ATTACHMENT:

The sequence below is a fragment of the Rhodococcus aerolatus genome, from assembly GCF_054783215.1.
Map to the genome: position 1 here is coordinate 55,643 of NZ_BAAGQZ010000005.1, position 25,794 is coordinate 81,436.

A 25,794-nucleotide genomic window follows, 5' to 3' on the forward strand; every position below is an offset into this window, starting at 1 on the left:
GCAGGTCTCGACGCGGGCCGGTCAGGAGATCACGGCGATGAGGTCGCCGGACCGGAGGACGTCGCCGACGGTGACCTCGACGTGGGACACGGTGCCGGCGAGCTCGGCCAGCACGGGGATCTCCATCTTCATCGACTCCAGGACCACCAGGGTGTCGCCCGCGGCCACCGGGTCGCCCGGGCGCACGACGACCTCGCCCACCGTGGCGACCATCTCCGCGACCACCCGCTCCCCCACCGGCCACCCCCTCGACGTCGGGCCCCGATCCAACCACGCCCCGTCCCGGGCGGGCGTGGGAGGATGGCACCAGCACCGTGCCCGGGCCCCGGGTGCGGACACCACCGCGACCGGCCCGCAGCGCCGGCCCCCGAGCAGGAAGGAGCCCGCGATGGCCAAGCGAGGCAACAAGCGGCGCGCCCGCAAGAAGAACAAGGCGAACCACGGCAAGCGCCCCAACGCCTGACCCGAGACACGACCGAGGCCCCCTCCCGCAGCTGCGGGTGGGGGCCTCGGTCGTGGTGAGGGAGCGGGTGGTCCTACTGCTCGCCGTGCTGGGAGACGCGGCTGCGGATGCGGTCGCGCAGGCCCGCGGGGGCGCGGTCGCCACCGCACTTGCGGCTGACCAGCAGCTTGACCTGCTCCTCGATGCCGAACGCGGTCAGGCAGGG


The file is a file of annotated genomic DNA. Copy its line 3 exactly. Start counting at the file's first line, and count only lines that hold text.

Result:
A 25,794-nucleotide genomic window follows, 5' to 3' on the forward strand; every position below is an offset into this window, starting at 1 on the left: